Brilliantly sunny Edinburgh greeted us warmly. We sneered at the passengers waiting for their luggage, got our return trip bus tickets (5 GBP - that's British Pounds (almost two to the dollar, ouch), not the Euro (even though the UK is part of the EU)), and got some cash (50 GBP to last both of us for three days). Fun Fact: The 5 pound note sports Robert Burns on the front and a vignette of a teeny weeny fieldmouse from Burns' "Ode to a Mouse" on the back. The bus wove its way into the center of Edinburgh and dropped us off at Waverly Train Station about half an hour later. New city map in hand, we walked up a steep, deserted curve and ten minutes later, we checked into the Travelodge on St. Mary's Street. It was 9 a.m. and our room would not be ready until 3 p.m., so we stored our bags and headed out in search of direly-needed coffee.

Taking our traditional giant steps, we stomped through Old Town and arrived at Elephant House cafe in just a few minutes. Right off of the George IV Bridge, this cafe has a great pachyderm-themed decor and ambiance, but surprisingly weak coffee and even worse sandwiches (insert ironic foreshadowing where our characters return to this place several times despite displeasure with the culinary fare). As we enjoyed the bright early morning sunshine streaming through the windows, we perused the various magazine articles taped to the walls. One blurb claimed that J.K. Rowling dreamt up Harry Potter in this very cafe. One proudly displayed review listed the city's best cafes (including, naturally, Elephant House) and mentioned Plaisir du Chocolate which appeared to be within walking distance. We crossed the bridge, strolled along the Royal Mile (a collection of streets, kind of like Copenhagen's Stroget, running from the Edinburgh Castle to Royal Palace of Holyroodhouse), and plopped down at the quaint French cafe for a tastier hit of caffeine.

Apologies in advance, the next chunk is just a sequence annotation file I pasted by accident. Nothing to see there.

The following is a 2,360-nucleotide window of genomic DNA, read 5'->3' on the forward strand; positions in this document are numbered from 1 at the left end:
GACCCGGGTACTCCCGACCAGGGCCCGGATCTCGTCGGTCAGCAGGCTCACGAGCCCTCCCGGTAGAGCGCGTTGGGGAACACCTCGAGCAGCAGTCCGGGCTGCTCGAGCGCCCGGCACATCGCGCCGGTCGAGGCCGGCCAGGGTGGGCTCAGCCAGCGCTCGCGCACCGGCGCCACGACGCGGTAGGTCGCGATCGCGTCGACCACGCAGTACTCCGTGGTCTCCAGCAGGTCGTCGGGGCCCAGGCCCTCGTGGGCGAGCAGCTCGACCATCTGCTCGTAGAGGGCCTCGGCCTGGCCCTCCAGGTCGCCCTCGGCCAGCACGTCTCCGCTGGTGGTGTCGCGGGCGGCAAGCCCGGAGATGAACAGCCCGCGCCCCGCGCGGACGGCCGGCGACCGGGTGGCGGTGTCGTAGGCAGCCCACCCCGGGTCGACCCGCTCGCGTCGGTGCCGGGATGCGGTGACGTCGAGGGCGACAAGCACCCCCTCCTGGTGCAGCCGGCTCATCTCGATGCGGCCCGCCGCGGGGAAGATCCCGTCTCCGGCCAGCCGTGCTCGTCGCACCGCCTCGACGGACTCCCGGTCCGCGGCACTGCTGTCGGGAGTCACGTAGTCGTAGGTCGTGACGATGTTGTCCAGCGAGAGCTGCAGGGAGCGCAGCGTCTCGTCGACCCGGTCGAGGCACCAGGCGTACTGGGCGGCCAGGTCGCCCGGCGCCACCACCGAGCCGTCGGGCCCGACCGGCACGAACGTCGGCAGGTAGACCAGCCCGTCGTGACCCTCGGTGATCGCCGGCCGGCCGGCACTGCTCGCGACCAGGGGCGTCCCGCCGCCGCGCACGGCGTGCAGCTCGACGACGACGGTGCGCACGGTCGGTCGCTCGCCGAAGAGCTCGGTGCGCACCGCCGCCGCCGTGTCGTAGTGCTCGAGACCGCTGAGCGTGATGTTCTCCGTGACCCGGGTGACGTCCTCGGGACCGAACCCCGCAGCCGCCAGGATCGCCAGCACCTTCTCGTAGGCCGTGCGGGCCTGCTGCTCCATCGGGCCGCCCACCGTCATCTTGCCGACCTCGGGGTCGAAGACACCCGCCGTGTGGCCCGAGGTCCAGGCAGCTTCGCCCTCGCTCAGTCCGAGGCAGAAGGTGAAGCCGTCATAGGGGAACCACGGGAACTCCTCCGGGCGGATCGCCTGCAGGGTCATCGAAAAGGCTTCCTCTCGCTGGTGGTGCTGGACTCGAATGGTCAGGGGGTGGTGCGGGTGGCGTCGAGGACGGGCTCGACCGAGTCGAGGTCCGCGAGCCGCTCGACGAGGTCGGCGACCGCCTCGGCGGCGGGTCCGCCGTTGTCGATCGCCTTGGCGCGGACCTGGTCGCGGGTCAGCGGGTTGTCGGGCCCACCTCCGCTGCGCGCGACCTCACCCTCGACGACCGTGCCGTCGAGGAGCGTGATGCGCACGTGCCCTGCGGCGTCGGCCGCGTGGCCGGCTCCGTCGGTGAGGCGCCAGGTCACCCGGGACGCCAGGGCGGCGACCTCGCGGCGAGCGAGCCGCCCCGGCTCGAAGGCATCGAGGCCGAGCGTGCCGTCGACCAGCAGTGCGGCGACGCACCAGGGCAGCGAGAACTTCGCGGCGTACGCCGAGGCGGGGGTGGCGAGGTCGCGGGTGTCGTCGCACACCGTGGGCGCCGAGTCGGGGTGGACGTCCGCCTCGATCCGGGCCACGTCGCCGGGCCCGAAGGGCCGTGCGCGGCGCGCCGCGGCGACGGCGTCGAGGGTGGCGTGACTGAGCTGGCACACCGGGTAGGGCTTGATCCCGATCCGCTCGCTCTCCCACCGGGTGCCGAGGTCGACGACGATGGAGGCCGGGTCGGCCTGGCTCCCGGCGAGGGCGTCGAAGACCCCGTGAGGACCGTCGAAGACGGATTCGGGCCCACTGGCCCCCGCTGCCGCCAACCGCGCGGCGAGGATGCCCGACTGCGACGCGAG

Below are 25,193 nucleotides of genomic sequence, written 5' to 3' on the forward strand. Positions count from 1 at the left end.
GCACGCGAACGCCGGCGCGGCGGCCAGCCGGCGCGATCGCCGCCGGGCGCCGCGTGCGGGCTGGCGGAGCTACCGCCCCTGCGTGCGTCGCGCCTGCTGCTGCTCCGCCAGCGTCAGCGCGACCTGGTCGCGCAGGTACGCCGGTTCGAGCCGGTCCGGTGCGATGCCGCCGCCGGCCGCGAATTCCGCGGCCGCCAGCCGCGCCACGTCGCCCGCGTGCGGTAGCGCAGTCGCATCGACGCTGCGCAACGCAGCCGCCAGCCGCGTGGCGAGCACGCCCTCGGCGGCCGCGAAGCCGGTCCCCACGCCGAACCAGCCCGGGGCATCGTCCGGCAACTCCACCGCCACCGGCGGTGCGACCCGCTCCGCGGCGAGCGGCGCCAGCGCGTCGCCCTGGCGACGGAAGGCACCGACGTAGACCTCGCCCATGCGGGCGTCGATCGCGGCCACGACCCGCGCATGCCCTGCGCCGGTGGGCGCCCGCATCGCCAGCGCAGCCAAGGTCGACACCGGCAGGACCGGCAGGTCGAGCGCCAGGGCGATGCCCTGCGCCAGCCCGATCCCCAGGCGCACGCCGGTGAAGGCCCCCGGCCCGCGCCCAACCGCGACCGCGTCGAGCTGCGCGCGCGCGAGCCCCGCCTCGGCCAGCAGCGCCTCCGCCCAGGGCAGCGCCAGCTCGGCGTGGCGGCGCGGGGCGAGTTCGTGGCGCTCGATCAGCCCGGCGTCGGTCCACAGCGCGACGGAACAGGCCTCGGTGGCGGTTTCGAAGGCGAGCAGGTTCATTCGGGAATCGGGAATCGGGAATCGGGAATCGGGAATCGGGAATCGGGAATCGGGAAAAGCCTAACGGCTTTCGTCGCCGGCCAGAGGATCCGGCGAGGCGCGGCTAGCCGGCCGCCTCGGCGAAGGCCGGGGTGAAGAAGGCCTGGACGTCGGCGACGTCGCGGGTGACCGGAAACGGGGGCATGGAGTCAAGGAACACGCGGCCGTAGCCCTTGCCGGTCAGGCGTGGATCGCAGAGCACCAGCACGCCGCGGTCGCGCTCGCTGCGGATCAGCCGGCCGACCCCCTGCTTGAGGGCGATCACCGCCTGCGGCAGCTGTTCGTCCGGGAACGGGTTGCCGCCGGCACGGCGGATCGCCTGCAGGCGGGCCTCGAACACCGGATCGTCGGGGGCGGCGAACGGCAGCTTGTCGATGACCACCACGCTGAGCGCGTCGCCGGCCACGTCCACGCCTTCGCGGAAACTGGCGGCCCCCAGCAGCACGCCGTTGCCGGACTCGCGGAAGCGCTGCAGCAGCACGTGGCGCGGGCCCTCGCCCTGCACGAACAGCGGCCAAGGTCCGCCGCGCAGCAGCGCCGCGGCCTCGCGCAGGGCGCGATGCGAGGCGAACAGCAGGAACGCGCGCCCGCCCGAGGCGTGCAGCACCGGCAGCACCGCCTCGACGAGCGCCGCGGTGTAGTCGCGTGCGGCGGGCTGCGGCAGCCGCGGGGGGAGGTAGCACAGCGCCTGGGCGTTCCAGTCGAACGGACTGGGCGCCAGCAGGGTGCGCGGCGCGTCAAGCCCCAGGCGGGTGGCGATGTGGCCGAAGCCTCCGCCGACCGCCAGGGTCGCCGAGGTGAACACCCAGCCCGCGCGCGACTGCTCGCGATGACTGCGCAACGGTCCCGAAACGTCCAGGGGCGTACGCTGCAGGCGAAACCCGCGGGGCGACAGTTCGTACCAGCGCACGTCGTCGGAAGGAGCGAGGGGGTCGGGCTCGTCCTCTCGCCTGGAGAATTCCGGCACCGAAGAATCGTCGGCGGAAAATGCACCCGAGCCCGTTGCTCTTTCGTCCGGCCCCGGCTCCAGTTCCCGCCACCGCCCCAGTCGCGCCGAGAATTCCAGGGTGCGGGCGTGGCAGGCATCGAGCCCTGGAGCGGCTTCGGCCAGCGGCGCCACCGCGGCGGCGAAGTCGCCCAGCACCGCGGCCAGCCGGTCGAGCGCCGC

I went to visit the cute-for-an-outhouse outhouse and when I returned, I saw Amelie warmly greeting a bunch of strangers. Turned out, it was the mother and father and some friends of the bride of the wedding in which Amelie was a bridesmaid and for which we came on this trip in the first place. From that moment on, we experienced the odd combination of visiting a foreign city but running into so many familiar people. Well, Amelie did. I was still just along for the ride and everything and everyone was new to me.

After a brief foray over the North Bridge and left on Princes Street, looking determinedly for and dreamily at tennis shoes, we returned to the beautiful and towering St. Giles Cathedral, The High Kirk of Edinburgh and the "mother church of Presbyterianism", to meet the rest of the wedding party for the rehearsal. Anxious about possibly missing the rehearsal, we grabbed a sad lunch of Walkers Sensations Sea Salt & Cracked Black Pepper Flavoured Crisps (not as good as it sounded, but presumably better than the Greek Kebab flavored ones or the Marmite Yeast Extract flavored ones)
and Scotland's very own Irn Bru (a toxic orange-colored soda that outsells Coca-Cola, is wildly popular in Russia, and leaves a weird aftertaste) and sat outside of the cathedral to wait for the others. As the meeting time came and passed, I, allegedly, tried to drive Amelie slowly mad by insinuating that we were in the wrong place at the wrong time in the wrong clothes. But, we weren't and we weren't and we weren't and we lived happily ever after.

I watched the rehearsal from the back of the Cathedral, and afterwards, we returned to the hotel and checked into our room. Amelie napped while I gleefully watched Scottish television - anything and everything would do. In the evening, we parted ways. The rest of Amelie's evening was spent dressing up for a delicious, fancy rehearsal dinner among friends, colorful and exotic peacocks, and some Brits who were happy to discuss the finer points of "The Office". My evening, on the other hand and in sharp contrast, was spent choking down a bad chicken curry dish from Bay of Bengal (tryna help a brotha out and this is what you get), watching a session of Scottish Parliament (if I could marry the Scottish accent, I would), and flooding the bathroom whilst trying to shower in the world's shallowest shower stall. You may weep for meeeeee . . . now.

Next up: dormant volcanos, cliff-perching castles, and the world's end.